The invention addresses the problems of file storage and retrieval in a network by allowing the logical placement of files on the existing fileservers to remain unchanged even as the fileserver disks fill up. The migration server determines for the administrator which files on the servers are inactive, automatically moves these files to a storage element in the migration server, and automatically maintains the most active files on the fileserver's local storage.
As described in detail hereinafter, this processing is completely transparent to the user and to applications programs operating on the client devices.
Most workstations, like those depicted in FIG. 1, have their own disks or other local storage elements. In certain systems, this storage is used only for the ROOT and SWAP partitions, and all user data is kept on file servers. However, at many sites, users maintain their own data on their local workstation disk, in order to improve performance. No matter how lightly a site's network is loaded or how powerful the fileserver is, remote access is rarely as rapid as local access.
However, in the absence of a migration server like that described herein, individual users must manage their own storage manually. When the user's local disk fills to capacity, the user must manually delete or archive files to make more space available. The migration server addresses this problem of local workstation storage sending inactive files to the migration server storage element, so that local storage is never filled to capacity.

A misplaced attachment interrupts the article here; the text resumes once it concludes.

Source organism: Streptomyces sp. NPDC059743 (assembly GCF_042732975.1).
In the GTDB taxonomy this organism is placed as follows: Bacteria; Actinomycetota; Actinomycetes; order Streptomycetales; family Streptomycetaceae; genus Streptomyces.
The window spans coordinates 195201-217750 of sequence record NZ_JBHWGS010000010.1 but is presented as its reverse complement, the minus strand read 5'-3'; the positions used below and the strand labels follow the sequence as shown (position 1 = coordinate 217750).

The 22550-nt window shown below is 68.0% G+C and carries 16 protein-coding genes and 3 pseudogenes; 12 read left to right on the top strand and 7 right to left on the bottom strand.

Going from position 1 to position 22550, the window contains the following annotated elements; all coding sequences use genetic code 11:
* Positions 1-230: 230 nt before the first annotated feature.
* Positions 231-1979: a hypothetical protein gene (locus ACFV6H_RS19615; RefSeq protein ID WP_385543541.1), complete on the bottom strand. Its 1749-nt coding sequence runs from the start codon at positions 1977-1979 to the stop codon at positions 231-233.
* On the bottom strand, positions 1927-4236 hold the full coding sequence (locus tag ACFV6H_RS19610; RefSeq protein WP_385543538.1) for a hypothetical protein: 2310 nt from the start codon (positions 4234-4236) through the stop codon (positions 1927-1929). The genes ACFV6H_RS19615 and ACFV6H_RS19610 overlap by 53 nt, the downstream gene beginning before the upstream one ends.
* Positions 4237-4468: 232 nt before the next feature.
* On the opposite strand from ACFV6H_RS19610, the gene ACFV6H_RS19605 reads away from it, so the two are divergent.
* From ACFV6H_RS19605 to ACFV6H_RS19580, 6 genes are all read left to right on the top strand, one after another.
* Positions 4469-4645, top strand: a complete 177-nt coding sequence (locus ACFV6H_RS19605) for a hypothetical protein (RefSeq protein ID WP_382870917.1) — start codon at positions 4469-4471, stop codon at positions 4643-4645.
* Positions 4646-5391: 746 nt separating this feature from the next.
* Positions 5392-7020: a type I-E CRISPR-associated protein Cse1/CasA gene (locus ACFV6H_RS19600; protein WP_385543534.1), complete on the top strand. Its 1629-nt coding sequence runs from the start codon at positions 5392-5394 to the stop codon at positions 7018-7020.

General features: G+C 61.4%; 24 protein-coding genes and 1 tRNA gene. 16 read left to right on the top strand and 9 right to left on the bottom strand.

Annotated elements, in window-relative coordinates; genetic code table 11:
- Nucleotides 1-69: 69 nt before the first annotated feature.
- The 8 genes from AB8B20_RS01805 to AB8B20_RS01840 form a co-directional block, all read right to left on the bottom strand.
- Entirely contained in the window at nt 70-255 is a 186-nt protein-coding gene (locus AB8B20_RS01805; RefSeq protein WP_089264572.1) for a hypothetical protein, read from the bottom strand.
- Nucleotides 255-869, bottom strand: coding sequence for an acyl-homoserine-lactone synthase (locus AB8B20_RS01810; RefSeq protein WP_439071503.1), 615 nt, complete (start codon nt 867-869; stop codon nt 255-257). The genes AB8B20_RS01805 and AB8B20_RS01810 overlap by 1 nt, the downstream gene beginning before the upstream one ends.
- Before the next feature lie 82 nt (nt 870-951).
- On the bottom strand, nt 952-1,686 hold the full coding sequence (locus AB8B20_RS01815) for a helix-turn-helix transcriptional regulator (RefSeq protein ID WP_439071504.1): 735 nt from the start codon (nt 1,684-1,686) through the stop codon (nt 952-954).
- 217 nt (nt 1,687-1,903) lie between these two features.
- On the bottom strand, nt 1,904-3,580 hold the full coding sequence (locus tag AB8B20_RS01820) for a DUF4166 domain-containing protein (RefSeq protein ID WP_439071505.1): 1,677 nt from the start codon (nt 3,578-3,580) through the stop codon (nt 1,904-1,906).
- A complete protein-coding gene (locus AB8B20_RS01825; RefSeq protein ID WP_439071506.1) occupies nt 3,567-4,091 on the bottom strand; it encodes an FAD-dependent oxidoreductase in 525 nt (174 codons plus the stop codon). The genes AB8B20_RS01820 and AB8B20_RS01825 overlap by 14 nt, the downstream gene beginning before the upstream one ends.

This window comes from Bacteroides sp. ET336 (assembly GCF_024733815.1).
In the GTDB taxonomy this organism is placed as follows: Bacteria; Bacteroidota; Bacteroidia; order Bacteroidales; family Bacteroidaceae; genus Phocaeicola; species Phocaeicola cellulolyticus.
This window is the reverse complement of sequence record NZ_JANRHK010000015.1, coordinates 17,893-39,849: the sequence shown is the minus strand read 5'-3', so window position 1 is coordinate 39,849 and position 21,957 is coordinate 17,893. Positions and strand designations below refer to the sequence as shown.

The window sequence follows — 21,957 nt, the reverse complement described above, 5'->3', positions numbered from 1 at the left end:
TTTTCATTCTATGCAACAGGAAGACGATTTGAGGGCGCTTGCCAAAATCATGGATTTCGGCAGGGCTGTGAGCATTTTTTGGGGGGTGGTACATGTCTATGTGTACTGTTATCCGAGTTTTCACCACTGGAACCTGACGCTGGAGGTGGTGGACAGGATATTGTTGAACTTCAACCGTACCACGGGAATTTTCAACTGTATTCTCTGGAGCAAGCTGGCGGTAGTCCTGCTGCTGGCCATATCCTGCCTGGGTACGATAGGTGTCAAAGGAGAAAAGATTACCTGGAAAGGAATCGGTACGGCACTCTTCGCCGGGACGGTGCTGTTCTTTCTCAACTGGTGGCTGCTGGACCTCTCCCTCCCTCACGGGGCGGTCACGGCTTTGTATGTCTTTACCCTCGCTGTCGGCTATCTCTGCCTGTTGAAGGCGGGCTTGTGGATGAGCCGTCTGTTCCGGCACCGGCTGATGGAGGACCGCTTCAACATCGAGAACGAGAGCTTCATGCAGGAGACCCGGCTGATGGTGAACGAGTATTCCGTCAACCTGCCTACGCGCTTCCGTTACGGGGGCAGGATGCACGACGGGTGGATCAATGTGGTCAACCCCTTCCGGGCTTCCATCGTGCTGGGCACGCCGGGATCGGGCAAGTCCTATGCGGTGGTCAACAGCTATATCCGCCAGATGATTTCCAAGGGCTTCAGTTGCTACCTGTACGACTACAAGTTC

The migration server also addresses the issue of generating backup copies of data files. This function, which is vital for efficient workstation storage, is usually executed manually by workstation users or a network administrator. However, by utilizing the migration server, only the active data physically resides on the workstation disk, so backups take significantly less time. Inactive data is physically present on the migration server storage element, where it will automatically be backed up by the server's backup processes, as discussed hereinafter. The migration server also provides enhanced versions of the Berkeley DUMP and RESTORE utilities to efficiently back up files.
In particular, using the migration server, the system administrator can utilize the enhanced version of DUMP to have workstation storage backed up, without considering which files have been moved to the migration server. Although DUMP must still be run on each individual workstation, the process can be automated by using a script that is executed periodically via a scheduler element, such as the CRON facility, and by placing the dump image in an NFS-mounted filesystem in the migration server--for example, the Epoch-1.